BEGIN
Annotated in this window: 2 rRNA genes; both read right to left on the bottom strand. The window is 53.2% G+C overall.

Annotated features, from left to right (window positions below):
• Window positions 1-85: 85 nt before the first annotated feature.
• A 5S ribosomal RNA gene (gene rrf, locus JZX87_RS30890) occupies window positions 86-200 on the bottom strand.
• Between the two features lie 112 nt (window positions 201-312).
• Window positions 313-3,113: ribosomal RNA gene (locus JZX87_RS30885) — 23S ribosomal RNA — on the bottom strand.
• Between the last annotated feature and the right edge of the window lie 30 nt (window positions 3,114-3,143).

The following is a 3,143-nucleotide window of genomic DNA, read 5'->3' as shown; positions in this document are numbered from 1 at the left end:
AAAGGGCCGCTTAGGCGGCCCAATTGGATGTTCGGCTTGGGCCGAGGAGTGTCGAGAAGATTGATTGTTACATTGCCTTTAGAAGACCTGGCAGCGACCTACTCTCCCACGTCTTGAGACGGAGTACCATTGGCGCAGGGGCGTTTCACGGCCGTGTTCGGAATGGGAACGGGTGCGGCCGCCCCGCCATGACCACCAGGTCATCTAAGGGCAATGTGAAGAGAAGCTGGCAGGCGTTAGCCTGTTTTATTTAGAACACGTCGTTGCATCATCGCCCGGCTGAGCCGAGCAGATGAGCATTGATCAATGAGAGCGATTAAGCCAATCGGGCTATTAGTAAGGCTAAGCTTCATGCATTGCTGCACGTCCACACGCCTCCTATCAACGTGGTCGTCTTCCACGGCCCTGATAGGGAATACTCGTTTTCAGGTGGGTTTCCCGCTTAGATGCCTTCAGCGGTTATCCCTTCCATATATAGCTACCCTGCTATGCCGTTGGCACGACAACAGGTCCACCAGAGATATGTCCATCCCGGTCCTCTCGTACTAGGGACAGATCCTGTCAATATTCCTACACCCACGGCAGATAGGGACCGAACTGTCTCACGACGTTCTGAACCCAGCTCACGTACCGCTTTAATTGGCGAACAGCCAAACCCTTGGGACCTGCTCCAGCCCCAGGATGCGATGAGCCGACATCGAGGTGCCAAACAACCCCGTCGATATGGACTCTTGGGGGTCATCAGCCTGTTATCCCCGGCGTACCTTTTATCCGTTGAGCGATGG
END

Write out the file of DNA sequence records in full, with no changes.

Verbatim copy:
Annotated in this window: 2 rRNA genes; both read right to left on the bottom strand. The window is 53.2% G+C overall.

Annotated features, from left to right (window positions below):
• Window positions 1-85: 85 nt before the first annotated feature.
• A 5S ribosomal RNA gene (gene rrf, locus JZX87_RS30890) occupies window positions 86-200 on the bottom strand.
• Between the two features lie 112 nt (window positions 201-312).
• Window positions 313-3,113: ribosomal RNA gene (locus JZX87_RS30885) — 23S ribosomal RNA — on the bottom strand.
• Between the last annotated feature and the right edge of the window lie 30 nt (window positions 3,114-3,143).

The following is a 3,143-nucleotide window of genomic DNA, read 5'->3' as shown; positions in this document are numbered from 1 at the left end:
AAAGGGCCGCTTAGGCGGCCCAATTGGATGTTCGGCTTGGGCCGAGGAGTGTCGAGAAGATTGATTGTTACATTGCCTTTAGAAGACCTGGCAGCGACCTACTCTCCCACGTCTTGAGACGGAGTACCATTGGCGCAGGGGCGTTTCACGGCCGTGTTCGGAATGGGAACGGGTGCGGCCGCCCCGCCATGACCACCAGGTCATCTAAGGGCAATGTGAAGAGAAGCTGGCAGGCGTTAGCCTGTTTTATTTAGAACACGTCGTTGCATCATCGCCCGGCTGAGCCGAGCAGATGAGCATTGATCAATGAGAGCGATTAAGCCAATCGGGCTATTAGTAAGGCTAAGCTTCATGCATTGCTGCACGTCCACACGCCTCCTATCAACGTGGTCGTCTTCCACGGCCCTGATAGGGAATACTCGTTTTCAGGTGGGTTTCCCGCTTAGATGCCTTCAGCGGTTATCCCTTCCATATATAGCTACCCTGCTATGCCGTTGGCACGACAACAGGTCCACCAGAGATATGTCCATCCCGGTCCTCTCGTACTAGGGACAGATCCTGTCAATATTCCTACACCCACGGCAGATAGGGACCGAACTGTCTCACGACGTTCTGAACCCAGCTCACGTACCGCTTTAATTGGCGAACAGCCAAACCCTTGGGACCTGCTCCAGCCCCAGGATGCGATGAGCCGACATCGAGGTGCCAAACAACCCCGTCGATATGGACTCTTGGGGGTCATCAGCCTGTTATCCCCGGCGTACCTTTTATCCGTTGAGCGATGG